Reduction in Blood Culture Contamination with the Diversion Method (Clean Collect)

       The effect of the diversion method on blood culture contamination rates has been studied through two phases of clinical trials. In the first phase, 248 blood cultures from healthy volunteers demonstrated an 84% reduction in contamination using an 8.0 mL initial sample. This study was performed at the Southern Arizona VA Healthcare System under Dr. Ron Schifman, MD.

       In the second phase, data from 7,876 hospital patients demonstrated a 42% reduction with use of smaller initial sample volumes of 0.5 - 1.0 mLs and a 50% reduction with 2.0 mLs. This study was performed at the Northwest Medical Center under Dr. Richard Patton, MD. The results were published in the December 2010 Journal of Clinical Microbiology.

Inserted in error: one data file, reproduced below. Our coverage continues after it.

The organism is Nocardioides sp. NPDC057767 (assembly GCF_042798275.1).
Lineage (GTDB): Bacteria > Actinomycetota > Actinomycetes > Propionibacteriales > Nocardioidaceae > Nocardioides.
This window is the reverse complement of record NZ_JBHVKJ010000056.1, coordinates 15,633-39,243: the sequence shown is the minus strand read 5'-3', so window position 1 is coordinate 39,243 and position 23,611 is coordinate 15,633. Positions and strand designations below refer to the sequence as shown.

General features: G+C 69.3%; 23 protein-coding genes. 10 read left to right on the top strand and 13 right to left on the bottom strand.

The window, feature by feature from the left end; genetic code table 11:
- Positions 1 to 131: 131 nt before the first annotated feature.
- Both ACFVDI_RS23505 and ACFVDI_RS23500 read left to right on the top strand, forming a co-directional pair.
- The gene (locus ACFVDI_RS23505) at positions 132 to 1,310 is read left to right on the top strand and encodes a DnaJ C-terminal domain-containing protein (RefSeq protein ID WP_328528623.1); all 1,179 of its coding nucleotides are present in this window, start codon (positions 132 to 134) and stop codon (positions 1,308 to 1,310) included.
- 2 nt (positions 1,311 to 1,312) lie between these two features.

To view the abstract of this study click here. To receive a commercial reprint of this publication contact us

        The effective range of diversion is 1.0 - 8.0 mLs of initial blood flow. The optimal range to minimize waste and maximize reduction is 4.0 - 6.0 mLs. 


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